The SME’s Guide to EOFY

Australian SMEs are faced with "increasing costs while attempting to spend less this quarter", according to the latest Westpac-Melbourne Institute SME Index! To help you prepare we wanted to offer up our top 15 tips ahead of the coming end of financial year.

1. Consult your accountant

Many businesses underestimate the added value their accountant or financial advisor can provide. This interaction should go beyond mere compliance and tax return submissions and include growth and cash-flow strategies … so call me maybe! 

2. Review business structures

The end of the financial year is also a great time for business operators to take stock and review their structures. Some SMEs may also be eligible for capital gains tax relief when changing the legal structure of their business, as a result of changes included in the 2015 federal budget and legislated for earlier this year. Under the change, eligible small businesses will have access to an optional rollover provision when they transfer an active business asset to another small business entity as part of a genuine business restructure. However, to qualify, the “ultimate economic ownership” of the asset much not change.

3. Take advantage of the $20,000 asset write-off

Businesses with annual revenue of up to $2 million can take part in the government write-off scheme for plant and equipment purchases. The accelerated depreciation measure applies to all asset purchases up to the value of $20,000 and can significantly reduce the amount of tax a business will pay. However, this only applies to acquisitions from May 2015 to June 30, 2017, after which the limit will revert to $1000.

4. Deductions

Small business operators should make use of all the deductions available to them at the end of the financial year. Deductible expenses could include the costs associated with running and occupying a home office or expenses such as repairs and maintenance. Some business owners will also choose to pre-pay monthly costs such as rent, electricity, wages and utilities. If you have travelled throughout the year, check if any of the expenses occurred during these trips are deductible and meet the relevant requirements.

5. Write off bad debts

Ensure you write off any bad debts and prepare minutes documenting the debts and all efforts you have made to recover them, otherwise they cannot be claimed as deductions. This action also enables adjustments for any GST charged on the invoice.

6. Comply with your superannuation requirements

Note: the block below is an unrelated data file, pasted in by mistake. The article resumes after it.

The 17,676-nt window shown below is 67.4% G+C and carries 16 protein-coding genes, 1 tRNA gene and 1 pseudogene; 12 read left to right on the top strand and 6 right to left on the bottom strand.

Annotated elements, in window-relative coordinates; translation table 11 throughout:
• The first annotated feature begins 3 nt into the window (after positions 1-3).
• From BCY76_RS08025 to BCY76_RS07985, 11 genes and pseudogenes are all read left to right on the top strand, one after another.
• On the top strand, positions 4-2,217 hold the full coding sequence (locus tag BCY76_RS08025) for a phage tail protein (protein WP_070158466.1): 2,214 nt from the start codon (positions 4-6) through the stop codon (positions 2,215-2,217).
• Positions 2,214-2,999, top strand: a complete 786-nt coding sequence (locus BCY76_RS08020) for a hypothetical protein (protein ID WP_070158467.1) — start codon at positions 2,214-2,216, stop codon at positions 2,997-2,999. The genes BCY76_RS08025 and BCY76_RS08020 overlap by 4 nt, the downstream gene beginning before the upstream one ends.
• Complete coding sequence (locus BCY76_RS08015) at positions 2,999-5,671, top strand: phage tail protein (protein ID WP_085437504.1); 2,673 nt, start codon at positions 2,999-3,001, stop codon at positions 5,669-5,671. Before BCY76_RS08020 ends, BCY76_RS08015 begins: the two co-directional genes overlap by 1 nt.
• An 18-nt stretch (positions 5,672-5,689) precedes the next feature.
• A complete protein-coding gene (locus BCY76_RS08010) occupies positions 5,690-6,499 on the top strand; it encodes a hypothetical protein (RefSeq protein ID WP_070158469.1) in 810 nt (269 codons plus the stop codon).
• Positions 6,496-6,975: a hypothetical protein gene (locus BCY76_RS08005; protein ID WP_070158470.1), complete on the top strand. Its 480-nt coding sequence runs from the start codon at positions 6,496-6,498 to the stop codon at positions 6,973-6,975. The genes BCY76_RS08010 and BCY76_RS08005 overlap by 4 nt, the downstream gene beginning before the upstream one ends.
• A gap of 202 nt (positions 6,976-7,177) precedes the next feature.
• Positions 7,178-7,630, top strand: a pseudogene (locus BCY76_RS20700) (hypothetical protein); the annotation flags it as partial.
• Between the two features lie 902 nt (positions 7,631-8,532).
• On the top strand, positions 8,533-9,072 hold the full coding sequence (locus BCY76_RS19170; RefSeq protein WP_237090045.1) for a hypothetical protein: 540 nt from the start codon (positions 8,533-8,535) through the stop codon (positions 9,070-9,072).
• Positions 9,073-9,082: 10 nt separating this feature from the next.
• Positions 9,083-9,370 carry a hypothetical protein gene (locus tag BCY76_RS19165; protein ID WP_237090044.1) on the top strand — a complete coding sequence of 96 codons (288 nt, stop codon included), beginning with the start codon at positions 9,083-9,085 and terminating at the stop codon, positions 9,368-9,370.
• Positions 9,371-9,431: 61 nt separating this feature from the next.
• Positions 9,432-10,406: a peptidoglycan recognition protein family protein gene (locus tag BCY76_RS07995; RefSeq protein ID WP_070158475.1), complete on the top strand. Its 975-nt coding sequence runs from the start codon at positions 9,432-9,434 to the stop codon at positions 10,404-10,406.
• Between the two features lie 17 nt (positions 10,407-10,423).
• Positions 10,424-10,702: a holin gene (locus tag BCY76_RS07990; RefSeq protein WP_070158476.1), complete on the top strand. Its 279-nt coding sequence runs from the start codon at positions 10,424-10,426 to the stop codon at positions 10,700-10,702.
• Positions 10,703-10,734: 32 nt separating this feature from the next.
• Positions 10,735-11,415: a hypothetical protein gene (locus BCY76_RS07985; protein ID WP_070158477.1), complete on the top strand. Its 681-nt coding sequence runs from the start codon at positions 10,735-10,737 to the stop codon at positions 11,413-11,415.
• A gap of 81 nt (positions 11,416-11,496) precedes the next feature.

Getting organised on the superannuation front is a must. Super is not tax deductible until it has been paid, so it is important to ensure all super contributions for employees are completed by the end of the financial year.

7. Understand how to manage cash flow

Review your cash-management processes and adopt the most appropriate funding solutions. It’s a good time of year to plan for the future and make sure that all appropriate steps are taken in terms of managing cash flow.

 

8. Record Keeping

Take some time to ensure all your records are in order. It’ll help your tax agent prepare your tax return, by providing details of your business income and expenditure and make sure you claim all the appropriate deductions and entitlements.

9. Review depreciables

Make sure you also set aside time to review your business’ depreciables before the end of the month. Each year the ATO publishes a taxation ruling about the effective life of assets and this can be used as a guide for business owners when calculating the depreciation rates of their assets.

10. Claim self-education expenses

If you’ve spent money on self-education this year, make sure you claim that expense on your tax return. Claimable expenses can include: course fees, textbooks, stationery, student union fees and depreciation of other study-related items such as computers and printers.

11. Manage capital gains and losses

Businesses that have made a capital gain in the current financial year should also consider if there are ways to minimise the tax on those gains. For example, this could include selling assets that have an unrealised capital loss, such as shares, as a means of offsetting against the capital gains.

12. Company tax rate changes

The federal government also used this year’s budget to outline plans to phase in a lower company tax rate over the space of 10 years, starting with a cut from 30% to 27.5% for some SMEs. Last year the government introduced a 1.5% tax cut for small businesses turning over less than $2 million annually, bringing the corporate tax rate down to 28.5% for those businesses, and in May said it would drop the corporate tax rate to 27.5% for SMEs turning over up to $10 million.

13. Check your logbook is in order

The ATO appears to be paying more attention to logbooks that are used to document car expenses, whether by business owners themselves or as part of a fringe benefits package for employees.

14. Pay on time

Once your tax bill is finalised, do what you can to pay it on time. The ATO has previously said making prompt payments is the best way for SMEs to avoid penalties. And if there is some reason why you are not able to pay your bill on time, contact the ATO.

15. Plan ahead

Starting a new financial year is an opportunity to get your business into shape, do your research, talk to an expert and plan to make next financial year your best ever!